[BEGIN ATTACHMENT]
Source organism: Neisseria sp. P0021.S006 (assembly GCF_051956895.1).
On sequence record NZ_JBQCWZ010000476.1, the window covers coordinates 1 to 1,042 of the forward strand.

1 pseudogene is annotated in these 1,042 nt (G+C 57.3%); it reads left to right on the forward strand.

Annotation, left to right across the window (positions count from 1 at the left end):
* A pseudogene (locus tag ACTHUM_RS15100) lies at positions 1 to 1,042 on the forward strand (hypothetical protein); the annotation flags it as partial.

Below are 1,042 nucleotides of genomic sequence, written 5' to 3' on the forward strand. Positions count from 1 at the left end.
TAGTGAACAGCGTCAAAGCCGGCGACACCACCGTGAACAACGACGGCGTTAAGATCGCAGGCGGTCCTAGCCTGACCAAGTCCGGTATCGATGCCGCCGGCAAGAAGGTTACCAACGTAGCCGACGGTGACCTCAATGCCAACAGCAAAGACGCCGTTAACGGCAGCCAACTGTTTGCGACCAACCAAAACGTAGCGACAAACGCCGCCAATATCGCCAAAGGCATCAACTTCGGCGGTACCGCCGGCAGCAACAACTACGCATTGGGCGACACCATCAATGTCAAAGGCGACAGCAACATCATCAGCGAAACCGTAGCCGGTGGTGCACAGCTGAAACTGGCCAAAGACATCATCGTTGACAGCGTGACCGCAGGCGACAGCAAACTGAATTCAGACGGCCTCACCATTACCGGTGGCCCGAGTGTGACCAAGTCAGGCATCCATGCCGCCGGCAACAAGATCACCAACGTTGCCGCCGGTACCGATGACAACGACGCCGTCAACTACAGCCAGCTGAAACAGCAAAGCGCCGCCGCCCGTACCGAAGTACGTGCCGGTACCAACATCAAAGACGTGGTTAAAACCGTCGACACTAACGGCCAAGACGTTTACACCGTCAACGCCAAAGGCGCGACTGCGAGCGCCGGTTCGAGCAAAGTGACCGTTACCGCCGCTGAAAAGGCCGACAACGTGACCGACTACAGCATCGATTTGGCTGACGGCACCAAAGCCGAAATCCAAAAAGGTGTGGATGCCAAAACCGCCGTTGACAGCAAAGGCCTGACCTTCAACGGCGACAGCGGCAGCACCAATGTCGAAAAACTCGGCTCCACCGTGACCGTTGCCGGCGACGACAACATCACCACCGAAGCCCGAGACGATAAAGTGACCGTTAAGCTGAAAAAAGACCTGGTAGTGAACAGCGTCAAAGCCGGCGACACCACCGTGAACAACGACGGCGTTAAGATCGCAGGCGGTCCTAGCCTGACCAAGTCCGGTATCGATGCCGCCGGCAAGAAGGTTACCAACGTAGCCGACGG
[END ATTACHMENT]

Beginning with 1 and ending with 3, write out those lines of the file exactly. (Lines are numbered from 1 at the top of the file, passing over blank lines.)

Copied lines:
Source organism: Neisseria sp. P0021.S006 (assembly GCF_051956895.1).
On sequence record NZ_JBQCWZ010000476.1, the window covers coordinates 1 to 1,042 of the forward strand.

1 pseudogene is annotated in these 1,042 nt (G+C 57.3%); it reads left to right on the forward strand.